The book is very rich and complex. The breadth of its perspectives allows readers to have a look at many aspects of the topic. This is helpful, but at the same time the breadth of perspective and vastness of topics mean that the various articles are not always in dialogue with each other and a certain vagueness results. I found particularly interesting the theses on the functions and aims of the Greek Pentateuch by Martin Rösel, the chapter on retelling stories about Alexander by Konrad Schmid and Sylvie Honigman’s presentation of the emergence of apocalypses as a hermeneutical schift. But I believe all are useful for anyone who wishes to study these topics.
Authors and Titles
Sylvie Honigman, Introduction
Part I. The Chronological Frame, Politics and Identity
1. Lester Grabbe, The Ptolemaic Period: A Dark Age in Jewsh History?
2. Catharine C. Lorber, Numismatic Evidence and the Chronology of the Fifth Syrian War
3. Stefan Pfeiffer, The Representation of the Victorious King. Comments on the Dedication of a Statue of Ptolemy IV in Jaffa (SEG 20.467=CIIP 3.2172)
4. David S. Vanderhooft, Aramaic, Paleo-Hebrew and “Jewish” Scripts in the Ptolemaic Period
Part II. The History of Rural Settlement in Judea
5. Nitsan Shalom, Oded Lipschits, Noa Shatil and Yuval Gadot, Judah in the Early Hellenistic Period: An Archaeological Perspective
6. Yoseph Garfinkel, Khirbet Qeiyafa in the Late Persian and Early Hellenistic Periods
7. Yoav Frahi, Coin Circulation in Judea during the Persian Hellenistic Transition: A View from the Elah Valley
8. Igor Kreimerman and Débora Sandhaus, Political Trends as Reflected in the Material Culture: A New Look at the Transition between the Persian and the Early Hellenistic Periods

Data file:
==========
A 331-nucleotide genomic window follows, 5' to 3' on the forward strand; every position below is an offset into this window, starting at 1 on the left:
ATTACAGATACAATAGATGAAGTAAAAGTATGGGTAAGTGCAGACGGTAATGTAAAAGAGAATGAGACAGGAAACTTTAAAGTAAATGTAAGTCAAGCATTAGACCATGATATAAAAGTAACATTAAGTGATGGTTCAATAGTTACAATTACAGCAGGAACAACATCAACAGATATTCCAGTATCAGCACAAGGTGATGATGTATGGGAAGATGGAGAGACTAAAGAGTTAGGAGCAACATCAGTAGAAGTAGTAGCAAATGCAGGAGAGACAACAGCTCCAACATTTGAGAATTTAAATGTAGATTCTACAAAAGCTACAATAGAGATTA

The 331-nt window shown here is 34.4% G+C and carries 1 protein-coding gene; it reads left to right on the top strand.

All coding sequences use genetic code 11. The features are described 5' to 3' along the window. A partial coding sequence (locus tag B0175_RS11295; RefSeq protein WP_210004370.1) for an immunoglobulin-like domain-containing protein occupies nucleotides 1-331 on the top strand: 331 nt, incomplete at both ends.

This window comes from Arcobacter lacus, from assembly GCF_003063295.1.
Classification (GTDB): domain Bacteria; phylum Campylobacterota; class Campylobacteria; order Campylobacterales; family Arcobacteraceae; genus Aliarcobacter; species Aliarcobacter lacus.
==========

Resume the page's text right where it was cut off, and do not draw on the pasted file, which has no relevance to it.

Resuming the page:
Part III. The Workings of Empires in Local and Comparative Perspectives
9. Gil Gambash, The Harbor of Acco-Ptolemaïs: Dates and Functions
10. Andrea M. Berlin and Sharon C. Herbert, The Achaemenid-Ptolemaic Transition: The View from Southern Phoenicia
11. Boris Chrubasik, Sanctuaries, Priest-Dynasts and the Seleukid Empire
12. Damien Agut-Labordère, Gods in the Grey Zone: A Political History of Egyptian Temples from Artaxerxes III to the End of the Argeadai (342-ca. 305 BCE)
13. Gilles Gorre, Sacred and Secular Activities in the Egyptian Temple Precints (temenē) in the 3rd Century BCE
14. Sylvie Honigman, Searching for the Social Location of Literate Judean Elites in Early Hellenistic Times: A Non-Linear History of the Temple and Royal Administrations in Judea
Part IV. The Pentateuch: Early Greek Translations and Receptions
15. Timothy H. Lim, The Idealization of Ptolemaic Kingship in the Legend of the Origins of the Septuagint
16. Benjamin G. Wright, The Production of Greek Books in Alexandrian Judaism
17. Martin Rösel, The Septuagint: Translating and Adapting the Torah to the 3rd Century BCE
18. Reinhard G. Kratz, Greek Historians on Jews and Judaism in the 3rd Century BCE
Part V. Biblical Texts in the Third Century BCE
19. Konrad Schmid, How to identify a Ptolemaic Period Text in the Hebrew Bible
20. Hervé Gonzalez, No Prophetic Texts from the Hellenistic Period? Methodological, Philological and Historical Observations on the Writing of Prophecy in Early Hellenistic Judea
21. Sylvie Honigman, The Social Setting and Purpose of Early Judean Apocalyptic Literature Between resistance Literature and Literate Hermenutics
22. Manfred Oeming, “To be destroyed, to be killed, to be annihilated” (Esther 7:4): Historicity and Fictionality of Anti-Jewish Progrom Stories before the Maccabean Crisis
 J. Dušek, Aramaic and Hebrew Inscriptions from Mt. Gerizim and Samaria between Antiochus III and Antiochus IV Epiphanes (Culture and History of the Ancient Near East, 54), Leiden 2012, 5. In this work Dušek questioned the distinctions introduced by Cross and proposed the designation of “monumental” instead of “lapidary” Aramaic for the scripts. He also proposed to eschew the designation “proto-Jewish” in favour of “Aramaic cursive”. He maintained that, if it is appropriate, the term “proto-Jewish”should be related to the province of Judah, while the Gerizim inscriptions come from Samaria.